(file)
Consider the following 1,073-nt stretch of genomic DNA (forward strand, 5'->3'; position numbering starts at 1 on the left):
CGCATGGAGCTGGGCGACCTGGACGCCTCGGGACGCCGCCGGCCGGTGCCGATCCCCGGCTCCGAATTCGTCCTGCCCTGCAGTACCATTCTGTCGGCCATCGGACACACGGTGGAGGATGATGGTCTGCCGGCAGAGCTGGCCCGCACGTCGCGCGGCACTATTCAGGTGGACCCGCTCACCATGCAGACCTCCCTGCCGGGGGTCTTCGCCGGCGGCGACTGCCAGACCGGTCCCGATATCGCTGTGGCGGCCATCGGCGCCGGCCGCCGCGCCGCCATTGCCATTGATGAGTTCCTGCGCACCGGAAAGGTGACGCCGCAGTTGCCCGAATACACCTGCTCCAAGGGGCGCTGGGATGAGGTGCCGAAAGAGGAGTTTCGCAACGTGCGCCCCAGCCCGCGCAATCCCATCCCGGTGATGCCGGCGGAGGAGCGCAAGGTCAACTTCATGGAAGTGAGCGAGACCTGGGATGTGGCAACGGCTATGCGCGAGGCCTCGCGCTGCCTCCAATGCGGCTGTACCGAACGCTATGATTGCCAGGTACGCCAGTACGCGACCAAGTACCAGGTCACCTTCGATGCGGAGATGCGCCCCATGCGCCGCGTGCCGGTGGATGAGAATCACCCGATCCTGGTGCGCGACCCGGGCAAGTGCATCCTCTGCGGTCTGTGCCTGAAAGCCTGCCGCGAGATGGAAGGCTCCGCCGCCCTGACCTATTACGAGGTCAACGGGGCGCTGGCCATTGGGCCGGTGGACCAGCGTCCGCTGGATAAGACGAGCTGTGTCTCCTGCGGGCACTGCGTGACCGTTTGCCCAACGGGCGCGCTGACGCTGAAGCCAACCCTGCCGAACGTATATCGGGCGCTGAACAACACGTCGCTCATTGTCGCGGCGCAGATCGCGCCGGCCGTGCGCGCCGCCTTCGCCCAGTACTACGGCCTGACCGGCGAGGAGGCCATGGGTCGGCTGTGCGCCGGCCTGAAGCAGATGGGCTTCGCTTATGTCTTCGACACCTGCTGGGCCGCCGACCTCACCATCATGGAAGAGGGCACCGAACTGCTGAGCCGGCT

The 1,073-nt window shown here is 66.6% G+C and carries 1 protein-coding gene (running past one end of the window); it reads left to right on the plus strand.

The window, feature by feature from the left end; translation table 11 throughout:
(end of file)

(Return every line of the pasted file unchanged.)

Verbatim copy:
Consider the following 1,073-nt stretch of genomic DNA (forward strand, 5'->3'; position numbering starts at 1 on the left):
CGCATGGAGCTGGGCGACCTGGACGCCTCGGGACGCCGCCGGCCGGTGCCGATCCCCGGCTCCGAATTCGTCCTGCCCTGCAGTACCATTCTGTCGGCCATCGGACACACGGTGGAGGATGATGGTCTGCCGGCAGAGCTGGCCCGCACGTCGCGCGGCACTATTCAGGTGGACCCGCTCACCATGCAGACCTCCCTGCCGGGGGTCTTCGCCGGCGGCGACTGCCAGACCGGTCCCGATATCGCTGTGGCGGCCATCGGCGCCGGCCGCCGCGCCGCCATTGCCATTGATGAGTTCCTGCGCACCGGAAAGGTGACGCCGCAGTTGCCCGAATACACCTGCTCCAAGGGGCGCTGGGATGAGGTGCCGAAAGAGGAGTTTCGCAACGTGCGCCCCAGCCCGCGCAATCCCATCCCGGTGATGCCGGCGGAGGAGCGCAAGGTCAACTTCATGGAAGTGAGCGAGACCTGGGATGTGGCAACGGCTATGCGCGAGGCCTCGCGCTGCCTCCAATGCGGCTGTACCGAACGCTATGATTGCCAGGTACGCCAGTACGCGACCAAGTACCAGGTCACCTTCGATGCGGAGATGCGCCCCATGCGCCGCGTGCCGGTGGATGAGAATCACCCGATCCTGGTGCGCGACCCGGGCAAGTGCATCCTCTGCGGTCTGTGCCTGAAAGCCTGCCGCGAGATGGAAGGCTCCGCCGCCCTGACCTATTACGAGGTCAACGGGGCGCTGGCCATTGGGCCGGTGGACCAGCGTCCGCTGGATAAGACGAGCTGTGTCTCCTGCGGGCACTGCGTGACCGTTTGCCCAACGGGCGCGCTGACGCTGAAGCCAACCCTGCCGAACGTATATCGGGCGCTGAACAACACGTCGCTCATTGTCGCGGCGCAGATCGCGCCGGCCGTGCGCGCCGCCTTCGCCCAGTACTACGGCCTGACCGGCGAGGAGGCCATGGGTCGGCTGTGCGCCGGCCTGAAGCAGATGGGCTTCGCTTATGTCTTCGACACCTGCTGGGCCGCCGACCTCACCATCATGGAAGAGGGCACCGAACTGCTGAGCCGGCT

The 1,073-nt window shown here is 66.6% G+C and carries 1 protein-coding gene (running past one end of the window); it reads left to right on the plus strand.

The window, feature by feature from the left end; translation table 11 throughout: